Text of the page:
Some people back then thought (understandably so) that it was a move to bolster Amazon Web Services. Amazon might start going deeper into building its own servers. (Similar to Facebook.)
But instead Annapurna Labs introduced chips for connected devices a few days ago. (press release)
The Wall Street Journal (paywall):
Annapurna Labs, an Israeli company purchased by Amazon last year that is now based in Silicon Valley, said it is targeting customers designing home equipment like Wi-Fi routers, data storage gear and media-streaming devices.
Annapurna said it was trying to address the issue that many home devices are severely limited in computing and networking power. Its Alpine chips, the company said, pack up to four processors and multiple kinds of networking technology to boost the performance of its customers’ products.
Like the chips in smartphones, the alpine chip is based on ARM. This makes sense as ARM chips can be very energy efficient (and therefore were the first choice for smartphones) and because of the smartphone supply chain all components needed for any connected device are already ready for the taking. Geekwire:
However, don’t expect “Amazon Inside” stickers to start showing up on your computers in the same way Intel has marketed its devices. Annapurna’s chips are more suited for networking and storage tasks, which may not benefit from Amazon’s name on the package as much. Manufacturers are the target audience instead, as they’ll be able to turn to Amazon for the parts they need to build their smart devices.
NAS manufacturers like Synology, QNAP or Netgear, for example, are already using Annapurna chips to handle multicore processing.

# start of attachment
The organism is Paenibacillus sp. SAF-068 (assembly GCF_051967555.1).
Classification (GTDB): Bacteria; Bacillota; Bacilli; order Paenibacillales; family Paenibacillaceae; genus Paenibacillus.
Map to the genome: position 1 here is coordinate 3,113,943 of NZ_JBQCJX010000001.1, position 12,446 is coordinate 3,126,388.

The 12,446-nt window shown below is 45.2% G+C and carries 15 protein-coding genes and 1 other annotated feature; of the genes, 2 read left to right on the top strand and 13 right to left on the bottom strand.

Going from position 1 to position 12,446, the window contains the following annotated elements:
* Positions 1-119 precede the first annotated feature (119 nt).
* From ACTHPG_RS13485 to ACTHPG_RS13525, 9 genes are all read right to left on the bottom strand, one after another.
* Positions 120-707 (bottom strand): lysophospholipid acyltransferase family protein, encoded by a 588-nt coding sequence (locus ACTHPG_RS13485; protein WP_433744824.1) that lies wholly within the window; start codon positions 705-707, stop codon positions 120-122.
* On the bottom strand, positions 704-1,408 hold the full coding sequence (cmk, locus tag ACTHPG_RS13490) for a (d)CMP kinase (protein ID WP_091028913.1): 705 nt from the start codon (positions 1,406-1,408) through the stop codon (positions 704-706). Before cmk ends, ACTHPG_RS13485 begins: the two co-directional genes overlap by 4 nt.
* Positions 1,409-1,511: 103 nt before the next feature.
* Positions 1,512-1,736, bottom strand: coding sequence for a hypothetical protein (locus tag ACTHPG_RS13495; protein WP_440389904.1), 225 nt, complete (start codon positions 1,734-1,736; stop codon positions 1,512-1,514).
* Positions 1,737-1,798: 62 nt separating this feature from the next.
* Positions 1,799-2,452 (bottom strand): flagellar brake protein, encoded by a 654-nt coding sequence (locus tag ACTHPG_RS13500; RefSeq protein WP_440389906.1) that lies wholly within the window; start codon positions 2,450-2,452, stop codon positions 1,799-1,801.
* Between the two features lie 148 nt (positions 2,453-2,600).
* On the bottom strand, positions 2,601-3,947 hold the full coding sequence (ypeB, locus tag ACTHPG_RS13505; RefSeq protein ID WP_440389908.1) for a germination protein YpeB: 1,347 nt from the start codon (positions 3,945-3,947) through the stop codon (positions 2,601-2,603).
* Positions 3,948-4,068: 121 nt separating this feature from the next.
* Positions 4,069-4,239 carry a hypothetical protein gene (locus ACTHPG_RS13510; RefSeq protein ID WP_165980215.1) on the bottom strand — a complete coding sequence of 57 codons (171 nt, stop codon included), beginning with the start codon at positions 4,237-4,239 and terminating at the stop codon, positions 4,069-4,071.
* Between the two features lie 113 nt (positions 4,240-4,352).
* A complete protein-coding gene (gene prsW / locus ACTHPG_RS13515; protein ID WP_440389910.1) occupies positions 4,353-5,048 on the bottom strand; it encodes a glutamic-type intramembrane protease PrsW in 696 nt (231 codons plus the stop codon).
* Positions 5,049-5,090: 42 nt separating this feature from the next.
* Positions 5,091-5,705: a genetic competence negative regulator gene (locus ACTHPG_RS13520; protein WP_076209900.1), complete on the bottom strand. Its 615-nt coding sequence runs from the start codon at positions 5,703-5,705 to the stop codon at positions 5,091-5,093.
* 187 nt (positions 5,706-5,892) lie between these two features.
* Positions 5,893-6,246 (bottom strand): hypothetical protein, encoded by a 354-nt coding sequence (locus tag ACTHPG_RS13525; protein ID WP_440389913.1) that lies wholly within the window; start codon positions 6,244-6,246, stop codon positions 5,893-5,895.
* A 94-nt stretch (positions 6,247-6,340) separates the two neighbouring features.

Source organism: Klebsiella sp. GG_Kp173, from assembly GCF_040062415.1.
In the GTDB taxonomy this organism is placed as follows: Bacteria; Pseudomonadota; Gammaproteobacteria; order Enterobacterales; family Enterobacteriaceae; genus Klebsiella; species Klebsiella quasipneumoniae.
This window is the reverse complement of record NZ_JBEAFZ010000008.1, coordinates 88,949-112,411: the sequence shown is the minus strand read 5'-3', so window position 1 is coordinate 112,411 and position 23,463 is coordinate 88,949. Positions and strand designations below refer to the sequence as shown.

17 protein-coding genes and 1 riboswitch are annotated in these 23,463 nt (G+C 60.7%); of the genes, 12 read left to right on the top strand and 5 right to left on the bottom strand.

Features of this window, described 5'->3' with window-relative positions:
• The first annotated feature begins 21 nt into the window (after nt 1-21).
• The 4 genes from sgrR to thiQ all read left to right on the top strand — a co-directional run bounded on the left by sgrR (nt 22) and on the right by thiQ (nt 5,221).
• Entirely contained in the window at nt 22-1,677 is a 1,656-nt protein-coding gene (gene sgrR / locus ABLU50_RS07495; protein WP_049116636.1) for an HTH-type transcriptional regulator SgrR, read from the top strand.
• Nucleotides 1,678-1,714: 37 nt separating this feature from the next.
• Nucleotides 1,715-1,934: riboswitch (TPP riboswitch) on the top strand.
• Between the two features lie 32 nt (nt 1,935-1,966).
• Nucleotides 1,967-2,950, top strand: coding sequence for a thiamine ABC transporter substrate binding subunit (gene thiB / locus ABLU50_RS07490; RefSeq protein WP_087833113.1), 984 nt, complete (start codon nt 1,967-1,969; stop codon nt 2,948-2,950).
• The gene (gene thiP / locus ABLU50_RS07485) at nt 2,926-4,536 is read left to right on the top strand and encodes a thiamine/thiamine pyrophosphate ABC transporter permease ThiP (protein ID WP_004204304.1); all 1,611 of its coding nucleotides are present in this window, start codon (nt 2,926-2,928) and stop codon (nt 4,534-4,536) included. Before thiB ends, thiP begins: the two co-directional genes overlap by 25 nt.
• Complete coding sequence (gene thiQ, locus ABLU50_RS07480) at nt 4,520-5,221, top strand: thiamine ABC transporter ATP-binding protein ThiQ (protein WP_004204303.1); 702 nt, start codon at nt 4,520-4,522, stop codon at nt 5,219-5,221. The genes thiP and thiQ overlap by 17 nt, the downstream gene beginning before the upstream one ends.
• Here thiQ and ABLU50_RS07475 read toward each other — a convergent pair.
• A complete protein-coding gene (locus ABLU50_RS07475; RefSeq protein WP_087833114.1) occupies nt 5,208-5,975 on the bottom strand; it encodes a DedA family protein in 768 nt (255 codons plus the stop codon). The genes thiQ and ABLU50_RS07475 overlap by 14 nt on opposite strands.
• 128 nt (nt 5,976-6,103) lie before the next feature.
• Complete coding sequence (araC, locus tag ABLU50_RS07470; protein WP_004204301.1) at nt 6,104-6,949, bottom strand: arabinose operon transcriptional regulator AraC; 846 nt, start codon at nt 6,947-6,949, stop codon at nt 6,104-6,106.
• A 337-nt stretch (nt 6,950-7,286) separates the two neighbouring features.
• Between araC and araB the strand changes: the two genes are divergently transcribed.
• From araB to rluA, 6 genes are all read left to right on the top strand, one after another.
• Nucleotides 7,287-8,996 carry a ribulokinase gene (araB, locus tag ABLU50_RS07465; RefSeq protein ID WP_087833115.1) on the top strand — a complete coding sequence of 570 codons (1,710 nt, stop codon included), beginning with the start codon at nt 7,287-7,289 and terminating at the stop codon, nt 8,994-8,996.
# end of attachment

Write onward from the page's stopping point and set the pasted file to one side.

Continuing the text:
Of course, plans for the chips go further, and, at least at the moment, it looks like a realistic scenario that Amazon might become a serious player in the chip business in the near future. International Business Times:
Another big name with plans to work with Amazon is hardware manufacturer Asus. The company describes Annapurna as having “one of the most advanced and flexible silicon solutions in the marketplace,” highlighting the growing need for increased flexibility and computing power as consumers demand more from home Wi-Fi routers.
Beyond collaboration with hardware partners, Annapurna plans to release a hardware development kit so manufacturers can craft their own designs based on the Alpine platform.
Amazon is adamant to become a key player in the smart home sector. For this to happen Amazon is working at several fronts at not only pushing its products (Echo/Alexa, Dash button, Dash) but also to be a partner for startups and other companies. There is AWS (now with dedicated IoT-APIs), the Alexa fund for investing in smart home companies and Launchpad, a portal to help startups sell their gadgets. Amazon is working hard to be there if a startup needs distribution and more.
Why not throw dedicated chips into the mix, maybe even optimized to Alexa’s voice interface in the future?
We talked about Amazon increasing its options here a while back and why what is a smart strategy for a world of connected devices, the “Internet of Things”:
In a consumer technology world that is rapidly changing a retailer better has good partnerships with the up-and-coming brands. Increasingly, comparatively smaller niche technology brands will matter. (Smaller in contrast to the giants of the 20th century.)
Launchpad could also in some sense be a preliminary stage to aquisitions by Amazon. How better to see what kind of the new consumer technology works in the market than to be one of the strongest distribution channels for it?
Given the coming convergence of e-commerce and newly connected product categories to new kinds of services (and the potential for Amazon by being vertically integrated just like with Echo, Fire TV or Dash Replenishment Service), Amazon is cleverly keeping all (hardware) options open with Launchpad as with the IoT button.
Also, don’t be surprised to see the next generations of Fire tablets and Fire TVs to come with Annapurna’s chips. Amazon might, in the end, have learned a valuable lesson from Apple’s successful vertical integration of software and hardware design right down to inhouse chip design.